# Thread: Gravity of a Black Hole + other short stories

1. ## Gravity of a Black Hole + other short stories

OK today I was driving into work and I started thinking about the speed of gravity. I think at one point I was sucked into the thinking that Gravity is not limited by the speed of light.
The first argument was: That the gravitational waves from the sun are not perpendicular to the light waves of the sun. I think I got past this argument by realizing that the gravitational wave merely sets the landscape and that the earth follows that landscape. This would seem to be proof against a gravitron that travels at the speed of light. In any case I digress ...

The next argument against gravity traveling at the speed of light is the black hole. How could a black hole have a gravitational field if gravity was limited by the speed of light. OK again learning from my previous thoughts. I thought of the landscape that was created by a massive star and realized that the total mass stays roughly the same just becomes much more ( infinitely more ??? ) dense. So the landscape already exists even before the black hole becomes a black hole. But I am confused here.

Firstly, as matter/energy/mass is sucked into the black hole then the propagation of gravity of that extra matter should not be able to escape once it has passed the event horizon.

Secondly, at the exact moment that a star becomes a black hole ( the point where escaping light can no longer escape ) what happens to the landscape around the star? At first thought I would think that almost nothing happens as the mass still exists and the calculations could be based from the center of the gravitational mass. And that really there is little difference in all of that as the size of the star from the last point where light can escape to the size of the star at the first point where light cant escape is not that much different. But IF gravity is limited to the speed of light AND the mass/energy that is causing the gravitational waves is located at a point in space-time that is curved inwards ... wouldnt at the point that a star becomes a black hole wouldnt it loose its gravitational field?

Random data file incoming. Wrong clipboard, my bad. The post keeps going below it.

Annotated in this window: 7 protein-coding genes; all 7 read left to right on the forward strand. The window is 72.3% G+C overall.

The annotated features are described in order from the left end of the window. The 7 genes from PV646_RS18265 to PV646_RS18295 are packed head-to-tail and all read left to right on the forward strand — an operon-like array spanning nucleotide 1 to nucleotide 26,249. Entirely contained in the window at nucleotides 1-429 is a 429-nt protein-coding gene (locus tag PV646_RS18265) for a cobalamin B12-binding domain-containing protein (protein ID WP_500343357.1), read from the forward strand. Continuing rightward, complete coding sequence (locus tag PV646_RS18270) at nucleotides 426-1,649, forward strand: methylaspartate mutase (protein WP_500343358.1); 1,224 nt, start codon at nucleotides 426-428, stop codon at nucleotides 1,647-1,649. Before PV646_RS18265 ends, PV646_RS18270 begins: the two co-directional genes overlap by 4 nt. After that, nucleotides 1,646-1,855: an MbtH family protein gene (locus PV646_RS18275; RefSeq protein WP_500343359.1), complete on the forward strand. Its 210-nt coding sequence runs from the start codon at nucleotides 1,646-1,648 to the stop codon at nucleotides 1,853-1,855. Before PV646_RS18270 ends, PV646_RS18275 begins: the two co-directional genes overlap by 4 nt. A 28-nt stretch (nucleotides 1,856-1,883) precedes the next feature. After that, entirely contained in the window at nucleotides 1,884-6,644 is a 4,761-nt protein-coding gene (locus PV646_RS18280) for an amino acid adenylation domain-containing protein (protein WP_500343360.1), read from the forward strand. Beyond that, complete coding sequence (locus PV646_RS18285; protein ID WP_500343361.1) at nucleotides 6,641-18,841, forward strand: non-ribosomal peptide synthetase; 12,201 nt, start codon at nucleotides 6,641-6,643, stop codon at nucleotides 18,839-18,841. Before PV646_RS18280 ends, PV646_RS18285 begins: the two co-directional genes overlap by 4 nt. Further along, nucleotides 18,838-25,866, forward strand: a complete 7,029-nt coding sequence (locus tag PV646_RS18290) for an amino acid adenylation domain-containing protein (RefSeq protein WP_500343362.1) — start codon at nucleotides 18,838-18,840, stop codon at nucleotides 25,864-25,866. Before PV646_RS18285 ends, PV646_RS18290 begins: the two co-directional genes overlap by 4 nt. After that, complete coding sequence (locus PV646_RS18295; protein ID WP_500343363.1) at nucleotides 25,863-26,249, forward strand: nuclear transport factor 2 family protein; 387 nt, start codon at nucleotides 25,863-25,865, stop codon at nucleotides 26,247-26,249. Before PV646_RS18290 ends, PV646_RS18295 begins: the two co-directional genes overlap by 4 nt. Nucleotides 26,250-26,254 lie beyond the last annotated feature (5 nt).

Could all of a BHs mass live on the event horizon and not in its singularity?

2. Originally Posted by tommac
Could all of a BHs mass live on the event horizon and not in its singularity?
As I understand it, we do not yet have a test that can distinguish between the two situations with current data about known black holes.

3. Originally Posted by antoniseb
As I understand it, we do not yet have a test that can distinguish between the two situations with current data about known black holes.
OK then ... what if we did ...

What would be the conclusion in both cases?

4. Are you, basically, asking if the gravity effect (or that which causes it) can escape itself at its own escape velocity? There seems to be some circularity in there, to my (on these topics) simple mind anyway.

5. Established Member
Join Date
Nov 2005
Posts
2,961
The following is my non-expert opinion. For a supermassive blackhole the matter in the accreation disk orbits at perhaps 1/2 c, just outside the event horizon. The gravity is strong, but the tidel forces are not distructive to humans or a sturdy space craft in free fall. I don't think anything happens when you cross into the event horizon, except escape from the black is not possible. You can continue to orbit the singularity long term, unless you collide with something, or lots of tiny somethings. Even if you are falling toward the black hole, you will (all but surely) miss the singularity (which has approximately zero diameter. If you miss, your spagettified remains do a sling shot manuver which carries you back almost to the event horizon. Other matter and plazma should do likewise, so I would expect several percent of the total mass to be distributed inside the event horizon volume, perhaps mostly just inside the event horizon.
The average density just outside the singularity may be extremely high, denying access to the singularity to newly arriving matter/plasma.
Mainstream opinion is gravity travels at the speed of light. There can be no outside observer. Inside the event horizon observers will typicaly observe events at less than relativistic speeds except close to the singularity. Neil
Last edited by neilzero; 2008-Jun-24 at 07:23 PM.

6. Originally Posted by tommac
OK then ... what if we did ...

What would be the conclusion in both cases?
What if the mass gets spread out on whatever event horizon it is formed on, and as the black hole acquires mass, and the event horizon expands, new shells form?